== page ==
By Chet Baumgartner
The scent of sawdust saturates the air, so strong that even the high-pitched buzzsaw can’t cut through it as it cuts another piece of lumber.
The metallic clap of a pounding press and the clatter of wood dropped on concrete erupt into echoes in the 5,460-square-foot building on the northern edge of Craigville, Indiana.
Soon, crews will assemble the lumber into an 80-foot truss, a triangle-shaped frame used to crown another building in Wells County, Adams County, Angola, Indianapolis, even Ohio.
Since 1975, the staff and crew at Meyer Building LLC have designed and constructed almost 3,000 post-frame construction buildings. They started constructing traditional pole barns but now build churches, park pavilions, storage buildings, airplane hangars, gathering halls, retail spaces and even schools.
They call themselves “The Building People”
Meyer’s newest owners, brothers Jason and Matthew Gerber, 36 and 31 respectively, say they hope to continue building more than buildings as they reflect on their first year of owning a business for the first time.
“It’s about building barns, but also building our employees and making them better tomorrow than they are today … in a variety of ways,” Jason Gerber said.
“We all need to be built up,” Matthew Gerber said. “I need to be challenged; Jason needs to be challenged. We all need to grow. If that’s not our focus, what does revenue matter?”
The brothers are already building on a solid foundation, they say, literally and figuratively. Original owner Robert Meyer Sr. originally sold agricultural products but decided to sell and build post-frame structures in 1975 to offer his seasonal employees full-time work.
And even after Meyer sold the company to his son, Robert Meyer Jr., he stayed involved, not just as the purchasing manager, but a “father figure,” said Gene Gerber, who started at Meyer in 1994 as its accountant and became its sole owner in 2009.
When Gene Gerber first started, Jason was nine and Matthew was four, but when Gene offered to sell it to his sons in 2019, the two had already collectively worked in the construction field for about 20 years. Jason Gerber worked as a senior project manager for Weigand Construction.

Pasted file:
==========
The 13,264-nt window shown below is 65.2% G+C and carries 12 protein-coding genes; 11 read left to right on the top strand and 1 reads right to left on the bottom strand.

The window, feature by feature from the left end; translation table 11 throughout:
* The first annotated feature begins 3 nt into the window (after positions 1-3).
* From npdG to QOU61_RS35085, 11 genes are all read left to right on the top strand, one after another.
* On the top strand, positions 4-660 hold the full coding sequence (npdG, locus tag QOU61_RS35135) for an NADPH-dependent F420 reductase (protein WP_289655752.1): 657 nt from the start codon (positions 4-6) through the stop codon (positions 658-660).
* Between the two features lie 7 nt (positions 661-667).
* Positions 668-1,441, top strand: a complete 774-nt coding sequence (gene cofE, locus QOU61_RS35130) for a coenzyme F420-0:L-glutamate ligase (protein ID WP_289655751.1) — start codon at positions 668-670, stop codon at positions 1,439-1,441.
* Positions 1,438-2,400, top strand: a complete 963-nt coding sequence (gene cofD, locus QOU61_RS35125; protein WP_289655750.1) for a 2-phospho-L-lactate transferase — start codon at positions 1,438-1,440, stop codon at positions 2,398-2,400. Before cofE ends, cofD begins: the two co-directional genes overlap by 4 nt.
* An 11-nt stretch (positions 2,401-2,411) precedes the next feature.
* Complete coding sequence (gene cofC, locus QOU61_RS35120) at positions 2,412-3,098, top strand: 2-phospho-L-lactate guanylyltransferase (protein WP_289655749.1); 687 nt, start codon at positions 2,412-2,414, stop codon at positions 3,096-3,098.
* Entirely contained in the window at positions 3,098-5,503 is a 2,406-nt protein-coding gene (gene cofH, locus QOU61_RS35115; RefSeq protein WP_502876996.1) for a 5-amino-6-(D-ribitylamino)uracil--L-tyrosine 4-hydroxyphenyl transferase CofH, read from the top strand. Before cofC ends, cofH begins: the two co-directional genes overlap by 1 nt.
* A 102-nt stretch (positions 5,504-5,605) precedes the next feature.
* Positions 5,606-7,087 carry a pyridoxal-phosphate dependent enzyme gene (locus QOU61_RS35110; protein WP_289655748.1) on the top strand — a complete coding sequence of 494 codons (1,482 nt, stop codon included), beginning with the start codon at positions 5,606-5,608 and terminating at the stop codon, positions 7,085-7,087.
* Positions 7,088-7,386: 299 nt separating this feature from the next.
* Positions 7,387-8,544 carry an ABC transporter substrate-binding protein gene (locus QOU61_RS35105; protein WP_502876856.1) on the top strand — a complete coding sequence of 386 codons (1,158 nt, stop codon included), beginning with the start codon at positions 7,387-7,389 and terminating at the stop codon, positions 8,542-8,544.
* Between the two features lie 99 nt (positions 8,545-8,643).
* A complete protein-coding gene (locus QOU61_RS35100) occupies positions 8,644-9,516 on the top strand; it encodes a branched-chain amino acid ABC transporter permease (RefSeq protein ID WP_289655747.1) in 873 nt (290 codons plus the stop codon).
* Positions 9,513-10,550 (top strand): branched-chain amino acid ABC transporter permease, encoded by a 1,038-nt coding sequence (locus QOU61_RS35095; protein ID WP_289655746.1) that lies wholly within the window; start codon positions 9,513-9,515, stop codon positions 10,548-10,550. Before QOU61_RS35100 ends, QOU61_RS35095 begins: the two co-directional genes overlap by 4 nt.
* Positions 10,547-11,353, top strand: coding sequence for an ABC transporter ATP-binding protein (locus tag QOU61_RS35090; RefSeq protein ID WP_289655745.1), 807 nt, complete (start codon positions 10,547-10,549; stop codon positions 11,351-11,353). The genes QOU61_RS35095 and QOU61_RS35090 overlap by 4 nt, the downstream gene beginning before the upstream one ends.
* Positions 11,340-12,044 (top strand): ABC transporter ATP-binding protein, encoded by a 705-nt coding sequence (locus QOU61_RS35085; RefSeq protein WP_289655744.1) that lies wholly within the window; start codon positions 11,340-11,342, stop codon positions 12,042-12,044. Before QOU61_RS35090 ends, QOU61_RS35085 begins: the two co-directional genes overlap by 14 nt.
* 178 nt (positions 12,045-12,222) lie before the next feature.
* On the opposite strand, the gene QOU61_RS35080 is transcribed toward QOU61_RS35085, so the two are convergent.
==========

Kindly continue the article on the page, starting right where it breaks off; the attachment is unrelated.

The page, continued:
Matthew Gerber was working at Meyer Building as the operations manager and previously worked as an estimator and project manager for Shambaugh and Son.
Both, then, could read plans and prints, and both managed to some degree the financial aspects of specific projects. Jason in particular would help manage projects ranging from $1 million to $20 million.
Transferring from Project Focus to Company Focus
Yet when they officially transitioned from employees to employers Jan. 1, 2020, the brothers—Meyer’s youngest sole owners—started to focus not just on a single project’s financial health, but the financial health of the entire company. They no longer worked just to secure their own paychecks; they work to provide paychecks for their approximately 50-member team. They didn’t just need to read blueprints; they needed to read income sheets and balance sheets.
More than that, they needed to learn how to grow a business strategically and sustainably, they said.
During the first and second quarters they primarily acclimated themselves to the team and analyzed the company’s
assets and processes. As summer turned into fall, though, they started to “step out,” Matthew Gerber said, and started formulating a five-year strategic plan — though neither knew how at the time, they said.
Matthew Gerber even searched for “strategic planning” on Google to help them prepare for a 2.5 day retreat in
December in Shipshewana to discuss the company’s future.
And though they learned to communicate and coordinate with others in their previous positions, they discovered they needed to communicate and coordinate with each other regularly, and now they schedule two to three hours each week simply to eat lunch together and discuss the business’ future.
“The success of the company relies on the team, but if the leaders aren’t in sync, there’s going to be problems.”
Then: The Pandemic
“That made it an interesting first year,” Jason Gerber said. “COVID has completely thrown off our lead times.”
For instance, he said, before the pandemic, the company would perhaps wait two weeks for a manufactured product like a door, but COVID-related delays expanded that to between six and nine weeks.
It also shut down lumber mills and steel mills, eliminating much of the supply without eliminating the demand, and Meyer now must calculate estimates based on projected costs that could change before the crews start building.
The Future is Looking Bright
Yet despite these issues, the brothers said they are looking forward to the future, even hoping to turn Meyer into a $10 million business in the next five years.
Yet they are equally focused on investing in their employees and the community as they grow. In fact, they never want to define impact just by dollars.“Are we growing our employees, giving them opportunities?” Matthew Gerber asked.
Furthermore, the brothers hope to show the community they can offer businesses and governments more than just “rectangular boxes,” the common perception about post-frame structures, they lament.
They say they can offer structures that combine the “more economical” post-frame construction with “architectural flair,” Jason Gerber said, referring to vaulted ceilings, interior lights, wrap-around porches, a variety of interior finishes, brick facades, and a plethora of window sizes.
They have the ability and desire to build more churches and more maintenance buildings.
“If somebody thinks of us as just a pole barn builder, I think that’s selling our business short,” Matthew Gerber said. RB
Chet Baumgartner is a freelance writer who reports on a variety of county- and community-based news and people and regularly writes on faith-related topics as well.